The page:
by WorldTribune Staff, September 4, 2017
The bomb North Korea detonated at its Punggye-ri test site on Sept. 2 was at least five times more powerful than devices previously tested and puts the Kim Jong-Un regime much earlier and significantly higher on the technological ladder than intelligence agencies had assessed.
“North Korea has achieved a capability to wipe out a big chunk of any major city,” Sue Mi Terry, a former senior analyst on North Korea at the CIA and now managing director for Korea at the Bower Group Asia, told The Washington Post in a report published on Sept. 3.
Meanwhile, U.S. President Donald Trump moved to stiffen the spine of ally South Korea and increased pressure on China with plans for sanctions on nations doing business with the rogue state.
“South Korea is finding, as I have told them, that their talk of appeasement with North Korea will not work, they only understand one thing!,” Trump tweeted on Sept. 3 in a statement that received minimal coverage in South Korea’s liberal media outlets
Trump also tweeted that the U.S. is considering “stopping all trade with any country doing business with North Korea.”
Related: Nuke fallout: Trump knocks Seoul on ‘appeasement’, China to back North if U.S. strikes first, Sept. 3, 2017
The U.S. imports about $40 billion in goods a month from China, North Korea’s main commercial partner.
Later on Sept. 3, as the Seoul government came under increasing political pressure from the crisis, the Moon Jae-In administration ordered the activation of additional U.S. Terminal High Altitude Area Defense (THAAD) systems. In so doing, Moon reversed his early reluctance to expand the systems which his campaign last year had opposed.
Seoul also ordered South Korea’s army and air force to carry out a joint drill that involved multiple F-15K fighter jets and surface-to-surface ballistic missiles. They hit targets off the country’s east coast to simulate a strike on North Korea’s nuclear test site, according to a statement from the South Korean Joint Chiefs of Staff.
In other developments:
- South Korea said the U.S. was considering the deployment of an aircraft carrier and more bombers to the region.
- Russian Deputy Foreign Minister Sergey Ryabkov said Moscow could increase its missile presence in the Pacific in response to the deployment of the U.S. missile defense system.
- South Korean military officials said there were ongoing signs that Pyongyang was preparing to test another ICBM.
- President Trump spoke by phone with Moon Jae-In on Sept. 4. According to a statement from South Korea’s presidential office, Moon and Trump agreed to remove the limit on the payload of South Korean missiles in response to the North’s nuclear test.
- U.S. Ambassador to the UN Nikki Haley said at an emergency session of he UN Security Council on Sept. 4 that Kim Jong-Un was “begging for war” and urged the Security Council to adopt the strongest sanctions measures possible to stop Pyongyang’s nuclear program.
- At the Sept. 4 UN meeting, Chinese Ambassador to the UN Liu Jieyi cautioned against any military option. “The peninsula issue must be resolved peacefully,” he said. “China will never allow chaos and war on the peninsula.”
- President Moon Jae-in and his Russian President Vladimir Putin are set to hold talks Wednesday, following Moon’s arrival in Vladivostok to attend the Eastern Economic Forum (EEF). “Because of North Korea’s nuclear test, we expect a large part of the Korea-Russia summit to focus on the conditions created by the North’s nuclear test,” Nam Gwan-pyo, a vice chief of the presidential National Security Office, told a press briefing.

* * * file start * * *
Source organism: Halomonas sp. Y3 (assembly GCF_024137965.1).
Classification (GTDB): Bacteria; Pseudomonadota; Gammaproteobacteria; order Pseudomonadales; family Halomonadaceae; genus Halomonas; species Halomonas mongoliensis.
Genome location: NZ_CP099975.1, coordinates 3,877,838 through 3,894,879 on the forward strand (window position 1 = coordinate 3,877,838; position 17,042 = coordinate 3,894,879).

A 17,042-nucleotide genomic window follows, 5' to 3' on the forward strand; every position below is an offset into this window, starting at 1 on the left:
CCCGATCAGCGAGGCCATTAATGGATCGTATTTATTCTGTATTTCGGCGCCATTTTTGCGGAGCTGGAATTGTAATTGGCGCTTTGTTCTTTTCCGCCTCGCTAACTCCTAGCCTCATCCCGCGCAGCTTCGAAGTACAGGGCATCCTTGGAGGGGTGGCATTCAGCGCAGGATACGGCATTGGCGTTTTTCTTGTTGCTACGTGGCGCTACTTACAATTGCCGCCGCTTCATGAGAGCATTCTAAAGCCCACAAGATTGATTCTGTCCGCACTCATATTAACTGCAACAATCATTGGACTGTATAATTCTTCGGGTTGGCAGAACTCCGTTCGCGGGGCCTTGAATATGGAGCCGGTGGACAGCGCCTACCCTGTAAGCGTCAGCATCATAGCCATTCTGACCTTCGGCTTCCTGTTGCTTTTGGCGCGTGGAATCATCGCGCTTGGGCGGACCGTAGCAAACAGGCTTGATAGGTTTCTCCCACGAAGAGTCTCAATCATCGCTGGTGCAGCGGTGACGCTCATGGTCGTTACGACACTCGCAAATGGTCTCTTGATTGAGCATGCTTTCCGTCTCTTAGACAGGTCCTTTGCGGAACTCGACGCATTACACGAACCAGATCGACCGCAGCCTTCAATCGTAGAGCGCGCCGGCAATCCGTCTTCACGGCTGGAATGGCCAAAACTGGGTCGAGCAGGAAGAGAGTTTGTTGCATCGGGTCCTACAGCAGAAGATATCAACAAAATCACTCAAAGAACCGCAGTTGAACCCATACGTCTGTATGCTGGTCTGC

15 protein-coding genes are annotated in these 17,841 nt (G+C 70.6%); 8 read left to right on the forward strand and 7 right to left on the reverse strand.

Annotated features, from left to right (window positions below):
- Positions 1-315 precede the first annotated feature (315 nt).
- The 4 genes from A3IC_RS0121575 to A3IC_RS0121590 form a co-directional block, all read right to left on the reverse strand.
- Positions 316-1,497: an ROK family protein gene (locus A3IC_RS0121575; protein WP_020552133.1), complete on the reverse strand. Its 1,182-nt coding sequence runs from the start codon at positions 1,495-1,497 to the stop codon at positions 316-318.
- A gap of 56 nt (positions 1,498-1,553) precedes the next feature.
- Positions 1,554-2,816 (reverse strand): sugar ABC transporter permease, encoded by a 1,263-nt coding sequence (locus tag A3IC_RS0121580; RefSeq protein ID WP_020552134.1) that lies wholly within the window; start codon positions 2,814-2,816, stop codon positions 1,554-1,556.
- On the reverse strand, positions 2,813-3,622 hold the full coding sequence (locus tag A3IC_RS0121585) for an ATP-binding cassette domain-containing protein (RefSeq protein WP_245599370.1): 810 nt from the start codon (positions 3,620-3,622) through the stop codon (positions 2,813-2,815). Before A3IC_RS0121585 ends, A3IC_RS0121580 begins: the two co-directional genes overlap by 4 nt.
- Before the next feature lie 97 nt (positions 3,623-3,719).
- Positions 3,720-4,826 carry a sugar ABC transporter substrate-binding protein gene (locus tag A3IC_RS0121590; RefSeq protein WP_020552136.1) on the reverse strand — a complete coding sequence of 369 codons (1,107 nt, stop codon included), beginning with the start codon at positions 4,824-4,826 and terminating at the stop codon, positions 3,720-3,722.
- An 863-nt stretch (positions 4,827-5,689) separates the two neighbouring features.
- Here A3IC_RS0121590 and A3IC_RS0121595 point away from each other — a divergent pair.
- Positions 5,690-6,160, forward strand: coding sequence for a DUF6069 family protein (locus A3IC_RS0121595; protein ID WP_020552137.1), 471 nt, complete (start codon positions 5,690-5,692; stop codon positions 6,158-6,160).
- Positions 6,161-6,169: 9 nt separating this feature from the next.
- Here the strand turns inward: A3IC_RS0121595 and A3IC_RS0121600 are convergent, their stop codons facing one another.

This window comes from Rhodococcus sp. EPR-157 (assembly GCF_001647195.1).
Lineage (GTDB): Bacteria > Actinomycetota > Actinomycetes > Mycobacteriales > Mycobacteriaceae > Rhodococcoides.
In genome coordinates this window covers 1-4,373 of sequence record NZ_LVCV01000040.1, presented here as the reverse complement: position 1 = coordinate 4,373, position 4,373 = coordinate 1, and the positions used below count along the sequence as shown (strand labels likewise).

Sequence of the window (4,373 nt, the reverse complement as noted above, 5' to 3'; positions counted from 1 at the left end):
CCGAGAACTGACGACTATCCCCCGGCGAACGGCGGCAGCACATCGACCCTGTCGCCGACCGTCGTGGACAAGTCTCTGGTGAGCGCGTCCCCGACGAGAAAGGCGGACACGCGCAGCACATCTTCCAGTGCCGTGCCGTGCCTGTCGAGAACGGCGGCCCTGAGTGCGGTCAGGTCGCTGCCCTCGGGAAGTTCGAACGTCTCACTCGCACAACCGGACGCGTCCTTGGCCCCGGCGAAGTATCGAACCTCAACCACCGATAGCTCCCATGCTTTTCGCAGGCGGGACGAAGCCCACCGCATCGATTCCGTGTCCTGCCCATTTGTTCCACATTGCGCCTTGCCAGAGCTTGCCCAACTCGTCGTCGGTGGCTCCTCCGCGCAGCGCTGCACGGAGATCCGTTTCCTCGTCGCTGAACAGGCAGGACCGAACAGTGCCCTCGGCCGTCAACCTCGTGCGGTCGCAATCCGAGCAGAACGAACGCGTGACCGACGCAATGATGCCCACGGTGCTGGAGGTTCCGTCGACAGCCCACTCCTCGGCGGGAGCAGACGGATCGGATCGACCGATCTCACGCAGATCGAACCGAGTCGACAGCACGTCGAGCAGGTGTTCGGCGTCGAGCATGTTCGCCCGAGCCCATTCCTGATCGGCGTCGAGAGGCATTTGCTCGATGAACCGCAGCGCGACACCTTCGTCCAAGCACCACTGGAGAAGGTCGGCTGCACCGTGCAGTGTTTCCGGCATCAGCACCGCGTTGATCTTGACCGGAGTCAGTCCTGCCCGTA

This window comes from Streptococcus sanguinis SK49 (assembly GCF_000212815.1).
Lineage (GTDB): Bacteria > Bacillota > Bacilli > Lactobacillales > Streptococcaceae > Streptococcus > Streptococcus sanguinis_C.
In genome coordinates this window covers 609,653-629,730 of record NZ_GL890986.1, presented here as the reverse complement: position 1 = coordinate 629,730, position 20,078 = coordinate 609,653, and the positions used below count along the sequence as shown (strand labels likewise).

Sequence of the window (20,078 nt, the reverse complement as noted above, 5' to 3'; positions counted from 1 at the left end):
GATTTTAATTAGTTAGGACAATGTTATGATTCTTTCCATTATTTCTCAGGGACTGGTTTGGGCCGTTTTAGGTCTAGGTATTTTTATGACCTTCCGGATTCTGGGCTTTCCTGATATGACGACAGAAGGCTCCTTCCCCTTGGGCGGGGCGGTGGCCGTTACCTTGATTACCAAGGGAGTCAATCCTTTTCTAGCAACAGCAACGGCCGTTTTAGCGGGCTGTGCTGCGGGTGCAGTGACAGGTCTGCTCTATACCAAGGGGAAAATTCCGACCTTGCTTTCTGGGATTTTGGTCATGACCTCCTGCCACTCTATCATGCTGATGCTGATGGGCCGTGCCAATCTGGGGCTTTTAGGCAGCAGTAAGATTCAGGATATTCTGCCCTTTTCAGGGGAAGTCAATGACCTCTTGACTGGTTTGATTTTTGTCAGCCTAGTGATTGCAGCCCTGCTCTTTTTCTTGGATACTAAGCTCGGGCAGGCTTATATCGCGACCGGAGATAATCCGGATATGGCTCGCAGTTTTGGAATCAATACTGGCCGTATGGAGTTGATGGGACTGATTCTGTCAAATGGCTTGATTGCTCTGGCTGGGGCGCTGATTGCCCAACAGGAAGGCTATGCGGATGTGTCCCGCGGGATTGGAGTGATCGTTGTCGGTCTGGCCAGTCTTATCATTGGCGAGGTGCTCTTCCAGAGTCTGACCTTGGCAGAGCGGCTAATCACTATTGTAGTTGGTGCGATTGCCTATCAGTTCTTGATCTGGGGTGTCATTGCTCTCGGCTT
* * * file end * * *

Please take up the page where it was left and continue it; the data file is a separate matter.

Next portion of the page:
- China and South Korea discussed North Korea’s sixth nuclear test and their countries’ response to it during a phone conversation on Monday, the foreign ministry here said. Foreign Minister Kang Kyung-wha and her Chinese counterpart Wang Yi consulted mainly on “the circumstantial assessment of the sixth nuclear test and the direction of their future response,” the Ministry of Foreign Affairs said.
The North’s Sept. 2 test was carried out hours after Kim Jong-Un had appeared on state-run television with what appeared to be a prototype of a hydrogen bomb.
“There’s little doubt in my mind,” said James M. Acton, a physicist and co-director of the Nuclear Policy Program at the Carnegie Endowment for International Peace, a Washington think tank. “North Korea has been hinting for a while that it was working on an H-bomb – even apart from the photos it released last night – so this should not come as a huge surprise. But it does represent a significant technological advance.”
Analysts said there is little doubt North Korea will eventually have a nuclear-tipped missile capable of hitting the continental United States.
Peter Zimmerman, a nuclear physicist and former chief scientist for the Senate Foreign Relations Committee, told the Post that initial calculations based on seismic readings suggested a device with a yield of up to 200 kilotons – 13 times as powerful as the bomb dropped on Hiroshima, Japan, in 1945, and probably “too big for a pure fission bomb.”
Zimmerman said the prototype displayed by Kim on the eve of the test “pretty well shows they know the essentials of a thermonuclear device design.”
“This was a major step forward for the [North Korean] scientists and engineers,” Zimmerman said. “Their first test was a dud; the next couple were very low yield. Since then, their yields have steadily gone up. But this is a discontinuity indicating the introduction of new technology.”